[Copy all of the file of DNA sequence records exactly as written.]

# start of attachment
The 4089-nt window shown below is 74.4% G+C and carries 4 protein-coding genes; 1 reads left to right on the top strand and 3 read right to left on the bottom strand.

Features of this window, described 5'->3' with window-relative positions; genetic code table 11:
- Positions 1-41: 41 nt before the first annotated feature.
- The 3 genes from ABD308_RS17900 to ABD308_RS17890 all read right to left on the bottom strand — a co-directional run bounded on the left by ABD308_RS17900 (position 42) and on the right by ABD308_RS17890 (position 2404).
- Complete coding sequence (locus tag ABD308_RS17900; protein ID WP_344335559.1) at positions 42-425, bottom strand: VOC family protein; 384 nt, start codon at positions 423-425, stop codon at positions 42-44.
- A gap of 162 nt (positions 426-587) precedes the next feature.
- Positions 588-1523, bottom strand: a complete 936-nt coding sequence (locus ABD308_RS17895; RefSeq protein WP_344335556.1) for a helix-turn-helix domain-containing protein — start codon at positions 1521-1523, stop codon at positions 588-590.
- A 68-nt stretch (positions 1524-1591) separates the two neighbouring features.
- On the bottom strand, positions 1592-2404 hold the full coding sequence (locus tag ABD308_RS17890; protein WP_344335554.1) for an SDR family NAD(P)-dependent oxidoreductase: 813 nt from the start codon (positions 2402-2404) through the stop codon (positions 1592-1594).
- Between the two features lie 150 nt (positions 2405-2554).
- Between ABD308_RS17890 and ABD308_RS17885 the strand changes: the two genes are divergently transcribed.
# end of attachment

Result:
The 4089-nt window shown below is 74.4% G+C and carries 4 protein-coding genes; 1 reads left to right on the top strand and 3 read right to left on the bottom strand.

Features of this window, described 5'->3' with window-relative positions; genetic code table 11:
- Positions 1-41: 41 nt before the first annotated feature.
- The 3 genes from ABD308_RS17900 to ABD308_RS17890 all read right to left on the bottom strand — a co-directional run bounded on the left by ABD308_RS17900 (position 42) and on the right by ABD308_RS17890 (position 2404).
- Complete coding sequence (locus tag ABD308_RS17900; protein ID WP_344335559.1) at positions 42-425, bottom strand: VOC family protein; 384 nt, start codon at positions 423-425, stop codon at positions 42-44.
- A gap of 162 nt (positions 426-587) precedes the next feature.
- Positions 588-1523, bottom strand: a complete 936-nt coding sequence (locus ABD308_RS17895; RefSeq protein WP_344335556.1) for a helix-turn-helix domain-containing protein — start codon at positions 1521-1523, stop codon at positions 588-590.
- A 68-nt stretch (positions 1524-1591) separates the two neighbouring features.
- On the bottom strand, positions 1592-2404 hold the full coding sequence (locus tag ABD308_RS17890; protein WP_344335554.1) for an SDR family NAD(P)-dependent oxidoreductase: 813 nt from the start codon (positions 2402-2404) through the stop codon (positions 1592-1594).
- Between the two features lie 150 nt (positions 2405-2554).
- Between ABD308_RS17890 and ABD308_RS17885 the strand changes: the two genes are divergently transcribed.